British authorities have decided not to require COVID vaccination passports to enter nightclubs and other mass events in England, amid opposition from some of the Conservative government supporters in Parliament.
Health Minister Sajid Javid said on Sunday that the government has shelved the idea of vaccination passports for now, but could reconsider the decision if COVID-19 cases increase exponentially again.
“We have studied it well and, although we must keep it in reserve as a potential option, I am pleased to say that we are not going to go ahead with the vaccine passport plans,” Javid told the BBC.
Both the government’s vaccine minister and the culture secretary had hinted just days ago that vaccine passports would still be necessary, despite growing opposition from lawmakers.
In particular, members of the Conservative Party have opposed these passports as an unacceptable burden for businesses and a violation of the human rights of residents.
The idea of requiring people to show proof of vaccination or a recent negative COVID-19 result has proven uncomfortable for many in Britain, where people are generally not required to carry identification documents.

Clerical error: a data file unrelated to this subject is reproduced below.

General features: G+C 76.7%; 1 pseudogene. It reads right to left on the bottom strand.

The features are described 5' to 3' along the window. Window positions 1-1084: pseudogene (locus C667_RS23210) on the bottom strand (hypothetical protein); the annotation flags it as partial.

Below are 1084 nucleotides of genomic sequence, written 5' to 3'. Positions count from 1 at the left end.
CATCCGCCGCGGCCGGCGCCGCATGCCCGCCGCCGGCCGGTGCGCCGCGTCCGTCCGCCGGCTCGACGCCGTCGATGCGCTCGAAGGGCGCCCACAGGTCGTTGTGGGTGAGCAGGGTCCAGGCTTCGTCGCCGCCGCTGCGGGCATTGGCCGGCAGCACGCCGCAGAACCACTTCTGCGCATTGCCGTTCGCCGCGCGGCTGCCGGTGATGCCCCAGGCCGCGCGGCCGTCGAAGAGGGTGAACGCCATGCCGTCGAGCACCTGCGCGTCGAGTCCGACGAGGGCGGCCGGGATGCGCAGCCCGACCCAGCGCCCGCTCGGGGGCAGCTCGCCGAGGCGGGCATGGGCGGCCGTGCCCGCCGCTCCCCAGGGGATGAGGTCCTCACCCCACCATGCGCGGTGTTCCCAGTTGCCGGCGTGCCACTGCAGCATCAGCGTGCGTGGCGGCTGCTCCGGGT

Other European countries are using similar documents showing people’s vaccination status as a way to reopen society, although the rules vary widely. Each of Germany’s 16 states has slightly different rules on what is required, but generally people are required to show a negative test, a vaccination or a certificate of recovery before they are allowed to participate in indoor dinners. , or to drink or dance.
Passes are required in France for frequenting bars, cafes, restaurants, museums and other places where the public congregate and for long-distance travel on buses, trains and airplanes. In Italy, where nightclubs have not reopened since the start of the pandemic, so-called green passes are required for indoor dining, attending a concert or for domestic travel on trains, buses, planes or ferries, although transport local is exempt.